Trump takes on the Pentagon’s (nonexistent) electric tanks

By Scott Waldman | 06/24/2024 06:22 AM EDT

The Defense Department has spent years planning for global warming and its impact on national security.

Former President Donald Trump greets members of the National Guard on Feb. 29 in Eagle Pass, Texas.

Former President Donald Trump greets members of the National Guard on Feb. 29 in Eagle Pass, Texas. Eric Gay/AP

Former President Donald Trump has spent recent weeks claiming the Biden administration’s climate policies will weaken the country’s ability to wage war.

At rallies and in media appearances, Trump has said electric tanks and fighter jets powered by sustainable fuels would cripple American military might and leave troops vulnerable to attack. At one recent event in Detroit, Trump said fighter jets using sustainable fuel would lead to defeat because they would be less efficient.

“That’s the difference between, in a fight with the enemy, winning and losing,” he said. “They want to go in a clean environmental way as we bomb the shit out of a country.”


For more than a year, Trump has taken aim at President Joe Biden’s plans to boost the number of electric-powered vehicles on the road. In his visits to swing states and in interviews on Fox News and other Trump-friendly media outlets, the former president has railed against electric vehicles and the consumer tax credits provided under the Inflation Reduction Act, which he has vowed to eliminate. While talking about EVs at a recent rally in Las Vegas, he said “they’re all made in China,” which is not true.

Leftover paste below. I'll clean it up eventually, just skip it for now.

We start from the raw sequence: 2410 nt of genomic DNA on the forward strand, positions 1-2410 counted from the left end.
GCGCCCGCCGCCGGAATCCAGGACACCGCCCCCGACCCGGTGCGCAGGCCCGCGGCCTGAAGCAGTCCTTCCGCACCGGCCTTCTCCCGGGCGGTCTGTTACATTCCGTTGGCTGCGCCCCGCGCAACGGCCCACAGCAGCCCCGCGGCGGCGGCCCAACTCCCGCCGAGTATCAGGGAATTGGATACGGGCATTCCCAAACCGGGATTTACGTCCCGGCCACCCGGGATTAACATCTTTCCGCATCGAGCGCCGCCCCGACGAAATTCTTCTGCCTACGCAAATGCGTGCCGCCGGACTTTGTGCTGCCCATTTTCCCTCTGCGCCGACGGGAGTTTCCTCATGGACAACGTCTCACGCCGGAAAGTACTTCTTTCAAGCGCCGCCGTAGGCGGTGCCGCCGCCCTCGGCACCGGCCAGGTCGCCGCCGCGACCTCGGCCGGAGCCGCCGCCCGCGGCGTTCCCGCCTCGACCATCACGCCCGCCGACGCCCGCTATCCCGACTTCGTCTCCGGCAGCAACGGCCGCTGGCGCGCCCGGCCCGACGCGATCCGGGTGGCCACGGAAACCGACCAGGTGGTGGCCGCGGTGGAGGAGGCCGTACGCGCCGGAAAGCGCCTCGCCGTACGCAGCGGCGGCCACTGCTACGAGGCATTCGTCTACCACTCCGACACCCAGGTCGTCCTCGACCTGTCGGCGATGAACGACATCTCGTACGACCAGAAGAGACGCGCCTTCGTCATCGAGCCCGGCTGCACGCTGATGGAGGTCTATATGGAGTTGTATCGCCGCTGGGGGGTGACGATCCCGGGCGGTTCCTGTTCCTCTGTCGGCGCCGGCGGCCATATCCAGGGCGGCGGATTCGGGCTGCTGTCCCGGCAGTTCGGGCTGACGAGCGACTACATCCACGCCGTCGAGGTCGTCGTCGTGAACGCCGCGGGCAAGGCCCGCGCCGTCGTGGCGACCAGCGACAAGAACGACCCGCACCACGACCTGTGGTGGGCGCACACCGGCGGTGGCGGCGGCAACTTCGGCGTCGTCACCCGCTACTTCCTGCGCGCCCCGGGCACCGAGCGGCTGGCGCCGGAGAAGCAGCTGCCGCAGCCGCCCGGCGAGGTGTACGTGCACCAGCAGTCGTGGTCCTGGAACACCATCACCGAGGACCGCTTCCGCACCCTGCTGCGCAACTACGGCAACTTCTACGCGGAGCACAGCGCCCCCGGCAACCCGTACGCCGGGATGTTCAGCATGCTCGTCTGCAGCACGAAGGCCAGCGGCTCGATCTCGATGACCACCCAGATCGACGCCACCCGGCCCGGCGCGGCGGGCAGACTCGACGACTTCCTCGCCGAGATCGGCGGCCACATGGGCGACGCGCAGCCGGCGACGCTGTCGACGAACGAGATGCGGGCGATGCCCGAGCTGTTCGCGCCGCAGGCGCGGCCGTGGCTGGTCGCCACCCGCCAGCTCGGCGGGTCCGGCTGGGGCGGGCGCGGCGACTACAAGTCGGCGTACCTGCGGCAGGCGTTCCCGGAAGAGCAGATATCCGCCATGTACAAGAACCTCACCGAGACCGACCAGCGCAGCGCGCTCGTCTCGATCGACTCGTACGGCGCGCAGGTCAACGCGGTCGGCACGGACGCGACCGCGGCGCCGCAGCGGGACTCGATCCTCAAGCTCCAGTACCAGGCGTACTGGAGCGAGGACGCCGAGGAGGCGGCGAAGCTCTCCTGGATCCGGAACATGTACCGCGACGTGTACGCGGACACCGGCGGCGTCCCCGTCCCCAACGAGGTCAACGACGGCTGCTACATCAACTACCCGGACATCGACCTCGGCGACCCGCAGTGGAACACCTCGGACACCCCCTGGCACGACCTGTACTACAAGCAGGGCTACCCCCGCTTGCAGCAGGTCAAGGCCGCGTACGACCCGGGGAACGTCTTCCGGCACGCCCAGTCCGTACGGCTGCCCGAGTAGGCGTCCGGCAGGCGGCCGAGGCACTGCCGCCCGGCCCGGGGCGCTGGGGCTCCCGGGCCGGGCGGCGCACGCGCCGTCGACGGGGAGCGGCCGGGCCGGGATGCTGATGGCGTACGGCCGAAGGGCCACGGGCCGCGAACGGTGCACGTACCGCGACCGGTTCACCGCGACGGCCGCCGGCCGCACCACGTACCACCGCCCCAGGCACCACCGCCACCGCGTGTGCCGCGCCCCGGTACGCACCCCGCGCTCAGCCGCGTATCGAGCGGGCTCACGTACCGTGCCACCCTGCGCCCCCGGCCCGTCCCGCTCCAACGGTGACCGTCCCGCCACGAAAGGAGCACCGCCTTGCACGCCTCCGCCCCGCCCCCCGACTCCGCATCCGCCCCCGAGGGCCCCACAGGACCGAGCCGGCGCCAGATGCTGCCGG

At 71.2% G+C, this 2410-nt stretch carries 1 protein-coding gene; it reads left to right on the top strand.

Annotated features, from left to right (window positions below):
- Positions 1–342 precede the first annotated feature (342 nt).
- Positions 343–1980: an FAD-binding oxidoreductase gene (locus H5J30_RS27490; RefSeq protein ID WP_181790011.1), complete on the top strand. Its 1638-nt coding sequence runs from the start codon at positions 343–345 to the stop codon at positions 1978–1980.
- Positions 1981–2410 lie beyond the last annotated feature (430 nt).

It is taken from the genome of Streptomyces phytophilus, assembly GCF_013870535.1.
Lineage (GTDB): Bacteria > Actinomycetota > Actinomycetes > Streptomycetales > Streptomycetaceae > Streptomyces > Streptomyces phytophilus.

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It’s part of Trump’s long-standing pattern of spreading misinformation about clean energy, a tactic he uses to downplay the benefits of shifting the economy away from fossil fuels.

In recent months, Trump has added a new target: the military’s strategy to cut carbon emissions while delivering the next generation of war-fighting machinery. His rhetoric fits into a plan from his conservative allies to cut the military’s use of climate science.

In a Fox News interview earlier this month, Trump attacked electric tanks.

“They don’t go far and they have to pull a wagon because the wagon, the battery, is so big that the Army tanks will have a wagon like a child,” Trump said. “He’s pulling a wagon.”

That echoes Trump’s false claims about electric tanks at a Wisconsin rally in May.

“They want to make our Army tanks all electric so that when we go into a foreign country, blazing hot, we’re going in, we keep their environment and their air nice and clean,” he said. “Now how crazy is it?”

At a National Rifle Association meeting in Dallas last month, Trump claimed the military’s exploration of more sustainable jet fuels was to reduce the carbon footprint of U.S. military targets.

“They also want to make our fighter jets with a green stamp of energy savings, though losing 15 percent efficiency, but allowing us to keep our enemy’s atmosphere clean of emissions as we viciously and unceremoniously attack them at levels never seen before,” he told the crowd.

The U.S. military for years has planned and prepared for climate change and its impact on national security, even during the Trump administration.

That includes making installations and bases more resilient and mapping out regions of the world where global warming could drive conflict and destabilization. The Defense Department has signaled an interest in exploring ways to cut costs and emissions through a strategy that could include sustainable fuels — so long as it doesn’t compromise its war-fighting mission.